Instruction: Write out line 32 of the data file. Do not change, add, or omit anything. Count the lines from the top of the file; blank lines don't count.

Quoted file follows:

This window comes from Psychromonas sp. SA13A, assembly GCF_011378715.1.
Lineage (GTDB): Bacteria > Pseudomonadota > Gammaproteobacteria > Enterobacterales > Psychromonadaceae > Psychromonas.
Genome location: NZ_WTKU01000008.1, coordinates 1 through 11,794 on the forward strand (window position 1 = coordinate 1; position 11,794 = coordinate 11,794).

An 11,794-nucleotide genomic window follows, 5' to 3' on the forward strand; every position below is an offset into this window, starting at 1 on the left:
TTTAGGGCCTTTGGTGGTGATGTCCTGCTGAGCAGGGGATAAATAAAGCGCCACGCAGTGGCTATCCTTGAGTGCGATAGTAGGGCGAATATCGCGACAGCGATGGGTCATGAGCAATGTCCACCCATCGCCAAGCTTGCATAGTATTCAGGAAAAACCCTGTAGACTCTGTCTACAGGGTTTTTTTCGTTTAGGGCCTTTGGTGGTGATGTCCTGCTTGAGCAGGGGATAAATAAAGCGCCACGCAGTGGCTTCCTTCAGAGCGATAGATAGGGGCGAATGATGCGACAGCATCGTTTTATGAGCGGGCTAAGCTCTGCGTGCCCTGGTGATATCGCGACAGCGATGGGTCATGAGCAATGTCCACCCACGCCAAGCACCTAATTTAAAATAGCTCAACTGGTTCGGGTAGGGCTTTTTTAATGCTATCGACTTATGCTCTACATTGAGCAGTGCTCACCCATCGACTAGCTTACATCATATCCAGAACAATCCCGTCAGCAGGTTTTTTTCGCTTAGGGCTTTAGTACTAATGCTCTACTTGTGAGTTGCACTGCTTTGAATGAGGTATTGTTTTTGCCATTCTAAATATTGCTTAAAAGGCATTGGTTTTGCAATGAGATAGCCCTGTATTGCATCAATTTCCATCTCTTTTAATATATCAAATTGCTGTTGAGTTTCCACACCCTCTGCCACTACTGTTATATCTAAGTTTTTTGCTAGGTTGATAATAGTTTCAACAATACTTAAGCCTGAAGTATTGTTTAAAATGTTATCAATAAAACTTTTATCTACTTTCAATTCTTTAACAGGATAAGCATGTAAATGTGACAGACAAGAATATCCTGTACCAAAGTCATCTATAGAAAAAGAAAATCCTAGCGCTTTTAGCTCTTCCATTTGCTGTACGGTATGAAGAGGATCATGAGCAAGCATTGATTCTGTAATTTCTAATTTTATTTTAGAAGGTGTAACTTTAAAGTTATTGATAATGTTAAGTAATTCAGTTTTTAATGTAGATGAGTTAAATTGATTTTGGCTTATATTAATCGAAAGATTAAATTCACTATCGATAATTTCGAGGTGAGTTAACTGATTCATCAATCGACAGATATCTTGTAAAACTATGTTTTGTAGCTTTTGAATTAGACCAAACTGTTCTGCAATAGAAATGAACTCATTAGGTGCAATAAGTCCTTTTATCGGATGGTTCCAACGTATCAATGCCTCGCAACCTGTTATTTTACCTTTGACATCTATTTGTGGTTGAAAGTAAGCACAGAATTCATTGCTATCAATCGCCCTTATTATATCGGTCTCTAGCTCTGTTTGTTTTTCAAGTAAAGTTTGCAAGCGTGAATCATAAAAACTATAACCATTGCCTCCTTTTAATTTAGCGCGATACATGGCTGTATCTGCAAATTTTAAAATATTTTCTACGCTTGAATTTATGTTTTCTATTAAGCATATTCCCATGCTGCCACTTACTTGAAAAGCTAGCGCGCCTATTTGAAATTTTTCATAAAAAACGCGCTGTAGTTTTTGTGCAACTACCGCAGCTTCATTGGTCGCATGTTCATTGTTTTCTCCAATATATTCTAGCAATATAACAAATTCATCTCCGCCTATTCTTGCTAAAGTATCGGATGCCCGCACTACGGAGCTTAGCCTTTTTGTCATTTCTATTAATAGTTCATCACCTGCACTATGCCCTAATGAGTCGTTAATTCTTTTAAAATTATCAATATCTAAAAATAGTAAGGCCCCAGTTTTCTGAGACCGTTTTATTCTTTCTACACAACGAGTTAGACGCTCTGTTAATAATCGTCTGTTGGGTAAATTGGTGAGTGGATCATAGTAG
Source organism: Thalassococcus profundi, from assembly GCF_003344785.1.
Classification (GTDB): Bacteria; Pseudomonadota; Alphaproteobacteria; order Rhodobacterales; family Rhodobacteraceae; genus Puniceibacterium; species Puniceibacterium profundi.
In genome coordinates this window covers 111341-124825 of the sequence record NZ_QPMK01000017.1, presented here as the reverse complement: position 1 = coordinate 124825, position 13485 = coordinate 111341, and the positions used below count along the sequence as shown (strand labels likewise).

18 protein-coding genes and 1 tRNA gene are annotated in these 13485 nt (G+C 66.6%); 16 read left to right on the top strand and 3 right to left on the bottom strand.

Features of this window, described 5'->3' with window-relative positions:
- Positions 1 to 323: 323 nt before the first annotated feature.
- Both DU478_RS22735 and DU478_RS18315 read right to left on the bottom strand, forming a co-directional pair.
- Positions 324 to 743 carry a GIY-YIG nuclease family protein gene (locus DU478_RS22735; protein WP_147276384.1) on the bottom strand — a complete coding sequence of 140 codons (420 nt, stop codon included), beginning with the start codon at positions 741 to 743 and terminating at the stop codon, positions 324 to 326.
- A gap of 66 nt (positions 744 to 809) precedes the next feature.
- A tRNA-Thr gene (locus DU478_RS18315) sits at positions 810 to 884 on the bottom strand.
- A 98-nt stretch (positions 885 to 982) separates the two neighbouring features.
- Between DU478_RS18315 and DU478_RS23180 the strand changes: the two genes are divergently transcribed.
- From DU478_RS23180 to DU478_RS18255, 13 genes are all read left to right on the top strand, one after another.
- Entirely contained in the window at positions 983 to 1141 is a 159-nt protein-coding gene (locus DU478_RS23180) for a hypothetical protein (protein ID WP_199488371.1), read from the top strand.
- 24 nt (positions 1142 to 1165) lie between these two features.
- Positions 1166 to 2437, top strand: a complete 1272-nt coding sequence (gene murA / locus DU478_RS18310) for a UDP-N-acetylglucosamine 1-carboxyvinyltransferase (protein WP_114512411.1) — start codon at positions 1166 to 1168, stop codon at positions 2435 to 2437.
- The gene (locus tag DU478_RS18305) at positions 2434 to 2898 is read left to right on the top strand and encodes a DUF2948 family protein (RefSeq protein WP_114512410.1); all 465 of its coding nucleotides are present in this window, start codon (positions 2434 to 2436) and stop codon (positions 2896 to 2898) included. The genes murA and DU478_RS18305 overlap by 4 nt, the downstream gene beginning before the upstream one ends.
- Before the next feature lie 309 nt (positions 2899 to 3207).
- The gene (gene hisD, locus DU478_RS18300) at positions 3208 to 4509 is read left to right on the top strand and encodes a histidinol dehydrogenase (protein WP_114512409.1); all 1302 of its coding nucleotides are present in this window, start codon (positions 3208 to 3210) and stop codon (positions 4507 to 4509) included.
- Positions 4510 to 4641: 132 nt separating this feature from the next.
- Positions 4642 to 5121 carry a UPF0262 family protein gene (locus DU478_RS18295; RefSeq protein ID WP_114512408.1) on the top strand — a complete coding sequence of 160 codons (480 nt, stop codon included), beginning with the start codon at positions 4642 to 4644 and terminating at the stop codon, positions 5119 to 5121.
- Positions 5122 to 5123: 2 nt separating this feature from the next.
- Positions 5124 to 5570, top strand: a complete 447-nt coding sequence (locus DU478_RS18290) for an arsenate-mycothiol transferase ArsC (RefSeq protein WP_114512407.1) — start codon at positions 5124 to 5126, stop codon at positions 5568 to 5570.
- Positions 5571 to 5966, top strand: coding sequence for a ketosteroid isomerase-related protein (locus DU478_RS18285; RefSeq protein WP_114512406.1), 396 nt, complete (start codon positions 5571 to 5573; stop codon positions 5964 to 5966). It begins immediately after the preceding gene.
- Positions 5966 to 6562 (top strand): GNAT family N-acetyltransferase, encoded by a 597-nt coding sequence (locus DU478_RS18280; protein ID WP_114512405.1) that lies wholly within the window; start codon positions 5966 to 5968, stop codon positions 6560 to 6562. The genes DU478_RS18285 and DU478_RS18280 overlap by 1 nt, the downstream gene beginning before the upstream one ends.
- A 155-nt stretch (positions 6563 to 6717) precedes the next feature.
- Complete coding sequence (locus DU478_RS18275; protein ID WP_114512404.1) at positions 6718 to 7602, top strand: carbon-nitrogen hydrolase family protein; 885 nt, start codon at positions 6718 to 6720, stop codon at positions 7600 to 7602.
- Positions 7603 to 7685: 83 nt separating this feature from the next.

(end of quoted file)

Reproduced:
- Complete coding sequence (locus DU478_RS18275; protein ID WP_114512404.1) at positions 6718 to 7602, top strand: carbon-nitrogen hydrolase family protein; 885 nt, start codon at positions 6718 to 6720, stop codon at positions 7600 to 7602.